Only Chesky, Classic Records and Arts Music adopted the 24/96 "audio only" DVD format, sometimes referred to as DAD (Digital Audio Disc), in addition there was a single release from Water Lily Acoustics. If Telarc had adopted this format I may have let SACD pass me by. The format passed mostly into oblivion as it offered no copy protection and was stereo only. However high resolution computer downloads offer everything the 24/96 "audio only" DVD format did and a lot of what DVD-Audio did including even a few multichannel releases, of course without the physical disc. I am very excited about the future of high resolution computer downloads.

Telarc and High Resolution Digital

It's been almost three years since the last Telarc SACD was released and the Telarc high resolution downloads promised by for the fall of 2010 never happened. They only offer Telarc MP3's and lossless FLAC at standard 44.1kHz resolution. still has yet to offer any album as a high resolution download. HDTracks only has one Telarc high resolution 24/96 download: Al Di Meola's Flesh On Flesh. Hopefully more will be coming. Concord Music Group, Telarc's current owners discontinued the SACD programs for all the labels under their umbrella as they said adding the SACD layer did not generate enough additional sales to make it profitable. It is my hope they have not given up on high resolution altogether, perhaps they are waiting for hardware for consumers to playback DSD downloads which would remove the financial risks of printing physical discs. Once again only time will tell.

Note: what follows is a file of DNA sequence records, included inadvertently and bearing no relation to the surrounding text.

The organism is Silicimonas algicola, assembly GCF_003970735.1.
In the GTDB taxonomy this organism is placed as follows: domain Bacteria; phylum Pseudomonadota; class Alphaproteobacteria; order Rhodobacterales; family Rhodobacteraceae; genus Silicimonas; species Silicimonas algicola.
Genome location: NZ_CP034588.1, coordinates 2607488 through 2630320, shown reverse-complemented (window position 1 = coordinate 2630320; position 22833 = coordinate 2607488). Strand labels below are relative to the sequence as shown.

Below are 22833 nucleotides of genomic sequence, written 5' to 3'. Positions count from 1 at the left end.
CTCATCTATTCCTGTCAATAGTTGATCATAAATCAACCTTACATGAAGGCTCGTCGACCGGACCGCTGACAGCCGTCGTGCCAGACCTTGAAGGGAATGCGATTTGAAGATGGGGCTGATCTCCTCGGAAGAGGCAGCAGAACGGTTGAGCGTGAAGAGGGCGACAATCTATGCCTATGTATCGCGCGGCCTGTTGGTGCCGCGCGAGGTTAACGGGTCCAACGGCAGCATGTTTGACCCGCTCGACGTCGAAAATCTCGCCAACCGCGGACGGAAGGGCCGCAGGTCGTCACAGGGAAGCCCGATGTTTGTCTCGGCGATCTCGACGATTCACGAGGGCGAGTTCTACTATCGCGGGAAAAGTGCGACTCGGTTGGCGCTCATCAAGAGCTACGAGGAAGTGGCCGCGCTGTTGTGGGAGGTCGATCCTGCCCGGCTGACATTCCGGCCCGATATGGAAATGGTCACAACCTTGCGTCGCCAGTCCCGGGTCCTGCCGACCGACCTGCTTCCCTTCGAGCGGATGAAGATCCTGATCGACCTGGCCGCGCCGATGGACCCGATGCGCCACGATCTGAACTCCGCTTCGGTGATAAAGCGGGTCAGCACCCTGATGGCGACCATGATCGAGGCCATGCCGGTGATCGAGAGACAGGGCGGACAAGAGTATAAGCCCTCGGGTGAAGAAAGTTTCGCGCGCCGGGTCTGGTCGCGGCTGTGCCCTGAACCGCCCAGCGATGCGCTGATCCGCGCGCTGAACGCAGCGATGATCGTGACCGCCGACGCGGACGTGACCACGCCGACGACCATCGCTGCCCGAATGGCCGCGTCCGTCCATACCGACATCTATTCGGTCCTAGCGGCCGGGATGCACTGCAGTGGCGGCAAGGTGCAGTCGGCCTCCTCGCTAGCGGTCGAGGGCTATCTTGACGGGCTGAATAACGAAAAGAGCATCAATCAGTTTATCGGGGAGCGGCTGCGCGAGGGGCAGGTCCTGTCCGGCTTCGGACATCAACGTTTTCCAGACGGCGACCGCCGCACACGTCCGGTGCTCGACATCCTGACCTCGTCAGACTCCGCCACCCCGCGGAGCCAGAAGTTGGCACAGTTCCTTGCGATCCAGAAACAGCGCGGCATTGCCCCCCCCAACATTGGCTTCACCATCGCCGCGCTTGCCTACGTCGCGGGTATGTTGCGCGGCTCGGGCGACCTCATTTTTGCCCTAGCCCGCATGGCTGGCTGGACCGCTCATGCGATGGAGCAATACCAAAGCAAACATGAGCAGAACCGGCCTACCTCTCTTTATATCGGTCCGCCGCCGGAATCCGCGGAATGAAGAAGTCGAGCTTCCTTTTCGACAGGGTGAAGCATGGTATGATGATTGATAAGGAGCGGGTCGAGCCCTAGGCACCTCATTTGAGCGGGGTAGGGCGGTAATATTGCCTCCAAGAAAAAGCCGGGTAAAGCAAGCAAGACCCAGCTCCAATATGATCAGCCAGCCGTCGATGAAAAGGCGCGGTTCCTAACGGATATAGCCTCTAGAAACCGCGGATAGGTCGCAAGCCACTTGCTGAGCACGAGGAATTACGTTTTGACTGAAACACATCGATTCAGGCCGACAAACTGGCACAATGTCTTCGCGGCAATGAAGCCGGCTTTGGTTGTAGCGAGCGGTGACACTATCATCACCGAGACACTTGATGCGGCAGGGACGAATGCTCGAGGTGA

We must be ever vigilant to insure high resolution downloads come from all companies recording in high resolution.

Back in 1999 when two channel stereo SACD was introduced audiophiles, reviewers, engineers, and regular music lovers were thrilled with the non-digital, analog-like, smooth, pleasing, realistic sound it presented.

There are some folks who are now saying that two channel stereo SACD sounds no different that CD. I find this extremely shocking and provocative and wonder how anyone could make such a bizarre statement. I have heard improvements to the CD format since SACDs introduction, but they are still sonically crippled compared to SACDs and high resolution downloads. Could this be a case of wishful hearing on the part of audiophiles who have invested too much in the CD format? If so I believe this mindset is doing damage to the advancement of high resolution digital in all its many forms.